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First published in 1984, this best-selling classic is Theodore Sizer's eloquent call to arms for school reform. In a new preface, Sizer addresses the encouraging movements afoot today for better schools, smaller classes, and fully educated students. Yet, while much has changed for the better in the classroom, much remains the same: rushed classes, mindless tests, overworked teachers. Sizer's insistence that we do more than just compromise for our children's educational futures resonates just as strongly today as it did two decades ago.
From America's "most prominent school reformer" (LOS ANGELES TIMES) comes a stirring personal meditation on what works-and what doesn't-in our high schools today. Revisiting America's classrooms, Sizer assesses the changes over the past decade and a half - from school choice to interdisciplinary learning - that give us reason to be hopeful. Tracy Kidder has called this"an eloquent book. "
Since the late 1970s, Theodore Sizer has studied and worked among hundreds of American high schools. His research was first published in 1984 in HORACE'S COMPROMISE. Sizer now proposes a process of redesign which respects the best of the rich traditions of secondary schooling while doing far more to educate our youth.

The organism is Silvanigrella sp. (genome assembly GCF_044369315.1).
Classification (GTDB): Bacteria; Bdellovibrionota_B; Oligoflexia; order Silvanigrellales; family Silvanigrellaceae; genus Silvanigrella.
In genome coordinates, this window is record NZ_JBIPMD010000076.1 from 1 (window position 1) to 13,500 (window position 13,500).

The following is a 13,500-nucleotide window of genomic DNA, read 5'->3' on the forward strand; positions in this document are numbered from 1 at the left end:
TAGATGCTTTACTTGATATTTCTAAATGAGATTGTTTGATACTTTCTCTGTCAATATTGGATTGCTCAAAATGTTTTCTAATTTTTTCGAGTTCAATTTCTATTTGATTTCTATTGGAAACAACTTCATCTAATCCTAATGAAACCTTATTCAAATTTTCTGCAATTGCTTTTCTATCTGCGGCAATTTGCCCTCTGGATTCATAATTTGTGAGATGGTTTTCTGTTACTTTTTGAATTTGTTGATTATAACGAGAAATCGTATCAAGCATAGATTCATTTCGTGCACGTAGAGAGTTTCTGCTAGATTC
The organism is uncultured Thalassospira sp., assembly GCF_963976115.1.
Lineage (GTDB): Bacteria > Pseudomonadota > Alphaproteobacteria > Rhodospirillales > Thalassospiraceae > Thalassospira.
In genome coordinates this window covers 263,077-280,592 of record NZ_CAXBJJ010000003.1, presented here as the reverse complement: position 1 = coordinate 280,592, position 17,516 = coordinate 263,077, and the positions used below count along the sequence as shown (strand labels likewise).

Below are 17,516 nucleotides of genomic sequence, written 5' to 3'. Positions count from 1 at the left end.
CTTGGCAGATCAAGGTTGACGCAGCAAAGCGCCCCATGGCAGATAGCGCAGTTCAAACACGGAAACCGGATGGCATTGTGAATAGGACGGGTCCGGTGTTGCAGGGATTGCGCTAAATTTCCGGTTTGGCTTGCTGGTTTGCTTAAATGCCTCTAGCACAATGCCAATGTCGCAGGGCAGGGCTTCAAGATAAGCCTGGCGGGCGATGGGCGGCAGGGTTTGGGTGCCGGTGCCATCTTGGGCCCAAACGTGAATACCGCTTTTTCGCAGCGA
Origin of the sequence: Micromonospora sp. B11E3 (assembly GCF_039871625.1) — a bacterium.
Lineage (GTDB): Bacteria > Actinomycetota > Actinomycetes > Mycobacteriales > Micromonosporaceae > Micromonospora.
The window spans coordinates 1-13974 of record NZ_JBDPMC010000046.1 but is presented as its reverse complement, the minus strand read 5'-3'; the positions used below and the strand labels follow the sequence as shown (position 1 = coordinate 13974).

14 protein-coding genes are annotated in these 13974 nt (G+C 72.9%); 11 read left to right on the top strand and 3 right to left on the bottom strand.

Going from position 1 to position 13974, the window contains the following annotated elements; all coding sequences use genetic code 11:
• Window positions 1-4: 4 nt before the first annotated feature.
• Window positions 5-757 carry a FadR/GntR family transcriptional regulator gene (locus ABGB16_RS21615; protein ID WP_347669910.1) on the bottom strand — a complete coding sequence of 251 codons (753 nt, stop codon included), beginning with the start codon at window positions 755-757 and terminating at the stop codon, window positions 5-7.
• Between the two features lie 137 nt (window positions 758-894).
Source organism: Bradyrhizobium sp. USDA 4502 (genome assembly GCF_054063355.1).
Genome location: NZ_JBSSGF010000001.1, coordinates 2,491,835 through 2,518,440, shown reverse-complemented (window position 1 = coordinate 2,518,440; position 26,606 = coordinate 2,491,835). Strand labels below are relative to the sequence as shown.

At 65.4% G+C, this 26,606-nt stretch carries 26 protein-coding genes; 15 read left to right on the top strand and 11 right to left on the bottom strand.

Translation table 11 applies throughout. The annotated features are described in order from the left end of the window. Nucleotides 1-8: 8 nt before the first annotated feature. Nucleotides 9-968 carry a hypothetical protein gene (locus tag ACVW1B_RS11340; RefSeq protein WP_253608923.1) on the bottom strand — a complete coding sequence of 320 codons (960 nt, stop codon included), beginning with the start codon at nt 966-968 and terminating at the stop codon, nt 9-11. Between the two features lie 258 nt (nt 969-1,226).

This engaging and important book is a critique of American education wrapped in a memoir. Drawing on his fifty years as teacher, principal, researcher, professor, and dean, Theodore R. Sizer identifies three crucial areas in which policy discussion about public education has been dangerously silent. He argues that we must break that silence and rethink how to educate our youth. Sizer discusses our failure to differentiate between teaching and learning, noting that formal schooling must adapt to and confront the powerful influences found outside traditional classrooms. He examines the practical as well as philosophical necessity for sharing policy-making authority among families, schools, and centralized governments. And he denounces our fetish with order, our belief that the familiar routines that have existed for generations are the only way to bring learning to children. Sizer provides alternatives to these failed routines-guidelines for creating a new educational system that would, among other things, break with wasteful traditional practice, utilize agencies and arrangements beyond the school building, and design each child's educational program around his or her particular needs and potential.
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